Carol

  11. Gavin O'Brien says:

    I agree with Carol, how can you pick one from so many fantastic shots of our home, planet Earth. As a climatologist I despair at times when I see the exploitation and destruction we are causing. Our summer bush fire conflagration in Eastern Australia is too horrible to contemplate.

  12. Stéphane Roy says:

    Congratulation EO!

    On the right place at the rigth time!
    https://earthobservatory.nasa.gov/images/86353/the-dark-side-and-the-bright-side

  13. Mihaela Stretea says:

    Earth -The Blue Marble is my choice :amazing and spectacular views of our home planet .Unique and magical dance of colours
    Mihaela

    https://visibleearth.nasa.gov/images/57723/the-blue-marble

  14. Richard Wagener says:

    I also like the DSCOVR perspective of the Earth/Moon system. It shows how dark the moon really is because it’s the only time we see it against a background that is not pitch black.
    https://earthobservatory.nasa.gov/images/86353/the-dark-side-and-the-bright-side
    Other unique perspectives I like are the reimagined Earth rise from lunar orbit and the Cassini view from the far-side of Saturn, but that should really be disqualified as an “Earth Observatory” scene, because it is more about the beauty of Saturn’s rings.

  15. Klaas Punt says:

    I used to collect the images but not anymore. I think this is a fantastic resource, both astronomical pictures and sky/cloud pictures are very much appreciated.

  16. Anton Kunneke says:

    I enjoyed the article on plume height of Kilauea.
    https://earthobservatory.nasa.gov/images/92140/probing-kilaueas-plume

  17. Mario Farrugia says:

    Hello EO! There are a lot of stupendous images, but I would choose the classic earthrise from Apollo 8
    https://eoimages.gsfc.nasa.gov/images/imagerecords/144000/144427/AS08-14-2383_lrg.jpg

    Why? It is the picture which first revealed to our species the Earth’s perspective in space. It showed, and still shows, how fragile and finite our true and only global home is, and therefore how urgent is the need to preserve it. The stark contrast of our beautiful blue planet with the barren lunar surface provides an added visual and emotional punch which only serves to strengthen our bond to Earth.
    Shades of blue, shades of white / A round grand marble, shining bright / A beacon in space, it is so true / that we so need to respect, and cherish you.

  18. Céline Deluzarche says:

    https://earthobservatory.nasa.gov/images/77900/crop-circles-in-the-desert
    This image illustrate how Earth is shaped by human

  19. Vimal.Kumar.p says:

    https://eoimages.gsfc.nasa.gov/images/imagerecords/79000/79793/city_lights_africa_8k.jpg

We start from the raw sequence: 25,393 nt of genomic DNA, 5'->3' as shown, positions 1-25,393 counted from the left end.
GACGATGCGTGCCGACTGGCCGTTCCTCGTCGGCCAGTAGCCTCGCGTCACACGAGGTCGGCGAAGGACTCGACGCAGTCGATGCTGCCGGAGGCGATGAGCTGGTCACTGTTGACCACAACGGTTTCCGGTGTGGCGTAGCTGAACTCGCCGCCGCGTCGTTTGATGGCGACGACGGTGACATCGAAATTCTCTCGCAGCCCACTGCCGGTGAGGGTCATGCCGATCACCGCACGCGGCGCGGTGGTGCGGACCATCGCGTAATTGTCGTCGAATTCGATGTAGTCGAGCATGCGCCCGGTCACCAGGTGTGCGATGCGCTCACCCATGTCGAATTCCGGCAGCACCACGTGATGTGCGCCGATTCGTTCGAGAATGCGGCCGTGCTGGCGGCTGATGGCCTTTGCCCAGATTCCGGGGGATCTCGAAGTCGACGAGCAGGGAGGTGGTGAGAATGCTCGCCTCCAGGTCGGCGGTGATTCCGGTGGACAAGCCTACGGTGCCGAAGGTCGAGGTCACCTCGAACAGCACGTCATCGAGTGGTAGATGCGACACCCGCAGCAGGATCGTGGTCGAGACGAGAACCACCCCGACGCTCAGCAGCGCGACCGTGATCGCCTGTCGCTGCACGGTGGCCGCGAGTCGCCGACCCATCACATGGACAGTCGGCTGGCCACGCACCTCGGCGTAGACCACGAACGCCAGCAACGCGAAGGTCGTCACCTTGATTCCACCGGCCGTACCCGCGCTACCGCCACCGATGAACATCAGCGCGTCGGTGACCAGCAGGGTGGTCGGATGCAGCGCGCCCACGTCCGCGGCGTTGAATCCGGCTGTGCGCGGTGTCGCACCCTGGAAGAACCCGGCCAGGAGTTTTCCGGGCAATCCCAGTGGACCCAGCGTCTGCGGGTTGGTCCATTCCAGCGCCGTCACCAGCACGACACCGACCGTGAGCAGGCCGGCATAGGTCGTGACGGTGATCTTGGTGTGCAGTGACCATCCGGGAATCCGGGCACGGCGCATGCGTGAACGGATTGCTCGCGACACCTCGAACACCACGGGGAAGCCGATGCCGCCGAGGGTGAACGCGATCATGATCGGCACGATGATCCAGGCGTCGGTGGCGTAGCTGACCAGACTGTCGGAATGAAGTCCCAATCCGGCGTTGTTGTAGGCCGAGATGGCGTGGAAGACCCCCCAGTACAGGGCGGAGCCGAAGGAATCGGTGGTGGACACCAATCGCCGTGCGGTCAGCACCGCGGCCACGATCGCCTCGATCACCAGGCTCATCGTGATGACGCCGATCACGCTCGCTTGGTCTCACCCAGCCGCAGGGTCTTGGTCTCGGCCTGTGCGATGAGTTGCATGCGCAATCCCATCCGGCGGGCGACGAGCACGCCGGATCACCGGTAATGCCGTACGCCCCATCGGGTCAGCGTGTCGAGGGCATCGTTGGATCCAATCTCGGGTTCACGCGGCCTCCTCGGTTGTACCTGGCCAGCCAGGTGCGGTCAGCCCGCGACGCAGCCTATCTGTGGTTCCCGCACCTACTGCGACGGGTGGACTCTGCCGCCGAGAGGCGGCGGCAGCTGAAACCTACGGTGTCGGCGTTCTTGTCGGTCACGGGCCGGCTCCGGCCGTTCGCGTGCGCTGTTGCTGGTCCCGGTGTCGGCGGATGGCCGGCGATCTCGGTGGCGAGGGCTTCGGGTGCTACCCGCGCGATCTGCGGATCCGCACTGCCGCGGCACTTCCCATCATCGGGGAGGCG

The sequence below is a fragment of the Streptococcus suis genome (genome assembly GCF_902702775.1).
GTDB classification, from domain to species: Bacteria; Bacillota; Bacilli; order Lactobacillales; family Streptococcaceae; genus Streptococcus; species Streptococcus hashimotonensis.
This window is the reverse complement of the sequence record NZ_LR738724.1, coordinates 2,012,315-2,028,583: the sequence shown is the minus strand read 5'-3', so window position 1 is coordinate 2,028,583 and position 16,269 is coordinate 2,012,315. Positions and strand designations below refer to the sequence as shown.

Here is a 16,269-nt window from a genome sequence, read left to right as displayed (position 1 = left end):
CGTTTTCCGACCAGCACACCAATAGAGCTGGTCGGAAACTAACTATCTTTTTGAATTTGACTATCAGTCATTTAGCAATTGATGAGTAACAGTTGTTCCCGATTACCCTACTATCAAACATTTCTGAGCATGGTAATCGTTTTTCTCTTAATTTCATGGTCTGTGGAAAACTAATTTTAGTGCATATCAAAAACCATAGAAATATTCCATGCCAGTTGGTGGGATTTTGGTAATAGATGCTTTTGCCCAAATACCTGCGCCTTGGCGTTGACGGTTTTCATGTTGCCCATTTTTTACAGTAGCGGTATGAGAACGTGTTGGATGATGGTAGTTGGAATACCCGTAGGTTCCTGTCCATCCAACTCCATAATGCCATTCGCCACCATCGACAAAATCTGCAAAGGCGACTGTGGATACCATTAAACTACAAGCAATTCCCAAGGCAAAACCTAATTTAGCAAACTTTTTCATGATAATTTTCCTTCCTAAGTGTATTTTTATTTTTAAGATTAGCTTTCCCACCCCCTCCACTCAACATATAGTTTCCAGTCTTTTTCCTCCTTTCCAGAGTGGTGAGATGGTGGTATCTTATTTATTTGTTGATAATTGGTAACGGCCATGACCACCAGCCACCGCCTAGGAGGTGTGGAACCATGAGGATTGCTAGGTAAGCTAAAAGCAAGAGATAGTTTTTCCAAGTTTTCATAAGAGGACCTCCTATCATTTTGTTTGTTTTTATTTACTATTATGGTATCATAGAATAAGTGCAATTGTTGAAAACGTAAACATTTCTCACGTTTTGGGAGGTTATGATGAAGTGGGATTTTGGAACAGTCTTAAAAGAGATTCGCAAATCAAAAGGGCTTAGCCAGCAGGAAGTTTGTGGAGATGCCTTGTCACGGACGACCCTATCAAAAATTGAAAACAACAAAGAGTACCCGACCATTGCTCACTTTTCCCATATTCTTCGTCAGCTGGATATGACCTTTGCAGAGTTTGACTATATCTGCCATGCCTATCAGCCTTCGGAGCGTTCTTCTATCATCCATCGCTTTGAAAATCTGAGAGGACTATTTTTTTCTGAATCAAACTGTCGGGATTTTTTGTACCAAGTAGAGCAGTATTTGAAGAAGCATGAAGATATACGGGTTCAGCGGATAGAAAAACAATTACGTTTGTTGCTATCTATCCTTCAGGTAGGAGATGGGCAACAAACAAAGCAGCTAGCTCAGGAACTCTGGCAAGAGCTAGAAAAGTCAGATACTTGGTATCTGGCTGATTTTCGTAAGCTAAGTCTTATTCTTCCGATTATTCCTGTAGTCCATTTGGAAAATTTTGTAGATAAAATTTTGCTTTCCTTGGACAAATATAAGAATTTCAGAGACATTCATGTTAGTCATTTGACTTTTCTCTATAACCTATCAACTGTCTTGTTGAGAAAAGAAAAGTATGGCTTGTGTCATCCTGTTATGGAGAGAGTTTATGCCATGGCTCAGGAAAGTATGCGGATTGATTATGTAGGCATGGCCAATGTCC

I like the view of the africa and europe in this picture with that golden light

  20. roger says:

    the best picture from 2001 is a capture of a biggest lagoon before destruction : mayotte lagoon with the new underwater volcano is going to disapear, island loose altitud

    https://earthobservatory.nasa.gov/images/1251/fringing-reef-mayotte

  21. James Abbott says:

    I nominate “Deforestation in Guinea’s Parrot’s Beak Area”. The stark difference on one side of the border vs the other is very illustrative of environmental change as well as the role politics plays in land management. A more subtle, but fascinating feature is the fact that in the deforested areas, the areas of settlement appear to be surrounded by a relatively lush border of vegetation-similar to Leach and Mearns’ work in west Africa, although in their case, the perivillage vegetation was an enhancement, rather than a relic, of the landscape.

    Earth Observatory has been a priceless tool in my lectures!

  22. Sajal Ahmed says:

    Our most beautiful planet is earth and it’s created by Allah. Allah gives us Water, Wind, Land, Lives, We are living here by the grace of Almighty Allah and Allah is the only creator who decorated the Earth. So far I think we are mankind making changes on earth for our better lives but we can’t able to understand what types changes can do harmful for our planet. Any way sometimes It seems to me that The Earth shape is changed day by day than Before. May be it’s true and maybe not but only Most oldest image of earth can able To prove that The earth shape is changing day by day than before.

    Thank you All
    May Allah bless all of us.
    Sajal Ahmed

  23. Kamal says:

    https://earthobservatory.nasa.gov/global-maps/MOD_NDVI_M
    Cette photo montre la verdure à l’échelle globale. L’Homme doit développer scientifiquement cette surface verte pour mieux respirer et éviter le réchauffement climatique.

  24. Ryan says: